Stuart Hall once wrote, “I began not as somebody formed but as somebody troubled.”  It is hardly surprising that it was Hall who coined the term ‘Thatcherism,’ foreseeing all too clearly the violent subordination of social well-being that would come to characterize life under neoliberalism. It is in this context of market growth imperatives and rapacious accumulation by dispossession that it became possible to speak into the void of grief for abstracted changes in our planetary system, yet such a grief is without ritual. Its spasmodic stranglehold serves only to evacuate hope, and quarantine those individuals it afflicts, insisting, strenuously, that there is no society, that there is no future for organized life on earth. 
From front-and-fenceline communities to environmental activists and allies, many in the climate struggle begin from a place of trouble. Troubled emplacement assumes vastly varying forms, yet, pivoting to poet C.S. Giscombe—“Where else is there to be, especially if you’re honest.” This assertion appears in “Fugitive,” a powerfully sprawling essay that situates the 1960s television program The Fugitive in relation to, among other things, the prominent positioning of certain critical theorists in the academic seminar space: “Smart boys and girls,” he says, “but stiff, stiff, stiff.” Channeling Martha Reed, Giscombe goes on to note that “Nobody I read much wanted to run down to the rocks to hide his or her face”—“Without that desire—the intimation of being in trouble—there’s no way the rocks can rejoin, No hiding place.”  Certainly, the admission of climate-specific troubles into critical discourses in academic and professional spaces seems to mark an important shift toward acknowledging the climate crisis itself and its psychological effects. At the same time, ‘climate grief’ can easily take on centripetal force, transitioning into a gnawing gyre, the inwardness of which threatens to close off, separate out, and even sink those who would grieve, leaving no way for the ‘rocks to rejoin’—exposing no path to solidarity.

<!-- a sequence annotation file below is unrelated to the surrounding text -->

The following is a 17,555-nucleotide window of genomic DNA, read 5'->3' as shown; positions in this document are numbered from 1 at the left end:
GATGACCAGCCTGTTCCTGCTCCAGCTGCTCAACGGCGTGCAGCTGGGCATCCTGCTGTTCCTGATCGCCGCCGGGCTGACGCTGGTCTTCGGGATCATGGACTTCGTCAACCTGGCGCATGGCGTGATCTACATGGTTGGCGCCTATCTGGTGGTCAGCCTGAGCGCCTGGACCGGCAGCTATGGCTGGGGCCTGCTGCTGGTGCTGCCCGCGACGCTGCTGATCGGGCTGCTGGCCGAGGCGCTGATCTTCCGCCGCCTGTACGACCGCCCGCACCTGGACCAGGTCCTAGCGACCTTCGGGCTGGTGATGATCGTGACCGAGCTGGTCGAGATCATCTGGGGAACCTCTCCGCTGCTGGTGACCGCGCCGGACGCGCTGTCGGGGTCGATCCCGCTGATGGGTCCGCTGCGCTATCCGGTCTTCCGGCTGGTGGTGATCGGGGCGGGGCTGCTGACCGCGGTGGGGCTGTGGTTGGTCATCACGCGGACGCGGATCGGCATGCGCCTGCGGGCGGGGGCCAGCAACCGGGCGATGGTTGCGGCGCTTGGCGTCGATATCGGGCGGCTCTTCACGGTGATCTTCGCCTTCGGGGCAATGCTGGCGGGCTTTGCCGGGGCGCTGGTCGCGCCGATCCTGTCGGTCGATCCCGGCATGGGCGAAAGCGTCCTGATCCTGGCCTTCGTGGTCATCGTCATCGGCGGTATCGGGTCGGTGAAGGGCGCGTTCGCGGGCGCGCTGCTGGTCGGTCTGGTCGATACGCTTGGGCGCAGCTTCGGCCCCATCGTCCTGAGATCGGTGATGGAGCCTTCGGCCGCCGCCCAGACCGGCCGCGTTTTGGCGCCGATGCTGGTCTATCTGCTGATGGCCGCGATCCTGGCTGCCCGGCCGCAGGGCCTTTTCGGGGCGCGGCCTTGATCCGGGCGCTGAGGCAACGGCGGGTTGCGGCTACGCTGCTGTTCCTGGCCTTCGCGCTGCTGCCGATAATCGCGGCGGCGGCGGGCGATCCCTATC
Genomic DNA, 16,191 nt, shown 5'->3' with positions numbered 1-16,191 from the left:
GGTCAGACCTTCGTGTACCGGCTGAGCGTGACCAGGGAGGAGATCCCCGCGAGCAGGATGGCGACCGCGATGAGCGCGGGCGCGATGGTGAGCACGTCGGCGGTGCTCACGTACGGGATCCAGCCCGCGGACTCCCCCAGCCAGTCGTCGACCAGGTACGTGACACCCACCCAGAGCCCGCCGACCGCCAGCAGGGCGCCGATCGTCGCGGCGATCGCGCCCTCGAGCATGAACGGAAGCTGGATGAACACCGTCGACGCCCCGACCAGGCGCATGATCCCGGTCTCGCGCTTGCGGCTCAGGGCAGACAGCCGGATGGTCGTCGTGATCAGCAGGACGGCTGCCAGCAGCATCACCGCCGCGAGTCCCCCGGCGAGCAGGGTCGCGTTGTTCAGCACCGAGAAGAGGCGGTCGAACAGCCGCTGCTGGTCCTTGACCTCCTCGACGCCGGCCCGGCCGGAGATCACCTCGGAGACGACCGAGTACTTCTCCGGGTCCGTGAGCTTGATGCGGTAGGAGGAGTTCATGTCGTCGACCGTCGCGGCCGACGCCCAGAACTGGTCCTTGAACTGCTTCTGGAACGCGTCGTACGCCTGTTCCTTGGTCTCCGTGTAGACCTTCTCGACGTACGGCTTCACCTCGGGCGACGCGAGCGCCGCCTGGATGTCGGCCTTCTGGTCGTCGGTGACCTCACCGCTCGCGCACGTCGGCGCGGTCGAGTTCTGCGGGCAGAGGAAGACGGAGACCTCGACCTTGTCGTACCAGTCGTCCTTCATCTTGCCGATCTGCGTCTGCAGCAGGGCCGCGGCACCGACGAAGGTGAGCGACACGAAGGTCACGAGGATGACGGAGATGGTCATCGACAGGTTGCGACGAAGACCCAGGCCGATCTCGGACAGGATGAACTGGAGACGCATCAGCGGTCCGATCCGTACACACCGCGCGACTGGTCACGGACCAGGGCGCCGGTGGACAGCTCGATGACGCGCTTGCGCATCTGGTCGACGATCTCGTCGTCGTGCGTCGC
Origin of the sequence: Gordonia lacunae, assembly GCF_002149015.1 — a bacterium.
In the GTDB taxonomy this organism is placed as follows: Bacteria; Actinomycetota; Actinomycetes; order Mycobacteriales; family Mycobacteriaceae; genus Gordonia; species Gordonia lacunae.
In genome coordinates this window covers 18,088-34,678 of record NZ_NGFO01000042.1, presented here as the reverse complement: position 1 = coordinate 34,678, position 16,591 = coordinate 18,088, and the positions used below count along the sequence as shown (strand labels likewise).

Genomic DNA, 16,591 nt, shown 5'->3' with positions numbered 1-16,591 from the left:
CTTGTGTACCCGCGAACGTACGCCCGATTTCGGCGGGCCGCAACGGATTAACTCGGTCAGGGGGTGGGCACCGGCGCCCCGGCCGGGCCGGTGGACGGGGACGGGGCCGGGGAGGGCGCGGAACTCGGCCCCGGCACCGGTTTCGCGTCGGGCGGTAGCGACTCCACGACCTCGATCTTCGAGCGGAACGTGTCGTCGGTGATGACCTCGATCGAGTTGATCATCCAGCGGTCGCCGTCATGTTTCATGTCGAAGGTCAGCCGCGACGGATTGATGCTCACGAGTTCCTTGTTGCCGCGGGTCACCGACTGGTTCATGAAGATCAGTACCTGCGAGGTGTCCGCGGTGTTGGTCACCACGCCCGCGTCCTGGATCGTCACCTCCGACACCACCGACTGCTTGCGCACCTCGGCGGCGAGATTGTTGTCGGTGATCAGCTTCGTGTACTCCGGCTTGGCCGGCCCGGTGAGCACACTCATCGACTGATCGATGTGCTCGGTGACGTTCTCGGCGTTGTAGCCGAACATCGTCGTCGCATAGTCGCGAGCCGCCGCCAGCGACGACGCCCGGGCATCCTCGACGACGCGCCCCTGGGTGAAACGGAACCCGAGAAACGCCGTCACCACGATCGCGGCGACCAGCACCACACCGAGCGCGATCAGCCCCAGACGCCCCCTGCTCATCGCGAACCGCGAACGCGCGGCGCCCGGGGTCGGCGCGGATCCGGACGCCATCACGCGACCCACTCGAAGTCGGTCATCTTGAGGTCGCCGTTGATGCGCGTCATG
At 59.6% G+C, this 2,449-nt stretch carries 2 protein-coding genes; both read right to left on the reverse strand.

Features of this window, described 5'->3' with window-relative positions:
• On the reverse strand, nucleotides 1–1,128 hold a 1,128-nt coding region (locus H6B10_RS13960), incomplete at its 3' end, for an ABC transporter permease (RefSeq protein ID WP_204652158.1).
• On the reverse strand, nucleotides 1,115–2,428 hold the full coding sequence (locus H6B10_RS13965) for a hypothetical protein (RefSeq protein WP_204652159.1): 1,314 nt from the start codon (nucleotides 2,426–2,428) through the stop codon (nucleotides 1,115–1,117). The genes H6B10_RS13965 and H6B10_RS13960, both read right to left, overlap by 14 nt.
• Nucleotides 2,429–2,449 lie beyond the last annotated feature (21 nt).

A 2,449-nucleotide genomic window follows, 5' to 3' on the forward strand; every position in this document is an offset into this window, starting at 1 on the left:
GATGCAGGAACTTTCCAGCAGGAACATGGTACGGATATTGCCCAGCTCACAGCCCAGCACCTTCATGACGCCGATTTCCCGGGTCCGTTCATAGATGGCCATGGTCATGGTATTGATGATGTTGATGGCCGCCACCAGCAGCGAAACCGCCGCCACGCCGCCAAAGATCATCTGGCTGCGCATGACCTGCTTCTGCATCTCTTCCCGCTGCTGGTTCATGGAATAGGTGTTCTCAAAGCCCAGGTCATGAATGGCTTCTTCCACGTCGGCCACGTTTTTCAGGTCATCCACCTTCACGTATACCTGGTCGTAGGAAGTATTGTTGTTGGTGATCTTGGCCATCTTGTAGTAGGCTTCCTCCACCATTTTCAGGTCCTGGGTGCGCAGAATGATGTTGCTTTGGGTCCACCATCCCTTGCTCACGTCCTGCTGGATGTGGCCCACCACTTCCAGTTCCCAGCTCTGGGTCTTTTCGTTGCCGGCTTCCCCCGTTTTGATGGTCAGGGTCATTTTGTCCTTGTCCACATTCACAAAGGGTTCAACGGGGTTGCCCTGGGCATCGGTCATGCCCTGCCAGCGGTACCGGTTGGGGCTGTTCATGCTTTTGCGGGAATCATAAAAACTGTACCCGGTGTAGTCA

While brief moments of climate emotion are inevitable, climate grief itself is a siren song, and I would entreat someone experiencing its intensities (or vorticities, really) to try and build habits around repossessing and rededicating that precious, living energy toward more organized, social forms of response. As long-suffering Charlie Brown, patron saint of ‘Good grief,’ knows all too well, even good grief  is but a statement of separability, a denunciation of connection: it’s something that’s blurted in a moment of vexation (whether at you or by you, at yourself) to assure the work of detachment, to insist that all relations are, ultimately, severable.  On the other hand, a deep and embodied sense of mutual incompletion offers a sure (if generatively uneven and unpredictable) path toward fortifying convictions and illuminating more livable horizons at the boundaries of our extractive, capitalist world.  Such a sense of incompletion is vital to the work of solidarity and it can push each of us to simply show up, for ourselves, and for each other. Given the pervasive orientation toward strictly individual endeavor in the 21st century, this sort of ‘showing up’ is as difficult as it is urgent. As Mark Nowak notes, because “Solidarity is one of the most dangerous words to capitalism,” everywhere we look, “the forces, institutions, and agents of capitalism are attempting to quell it, mute it, drown it, suffocate it, snuff it out.” Under such conditions, “Being together, evenly and independently and collectively, all at the same time, is one of the most radical human acts.”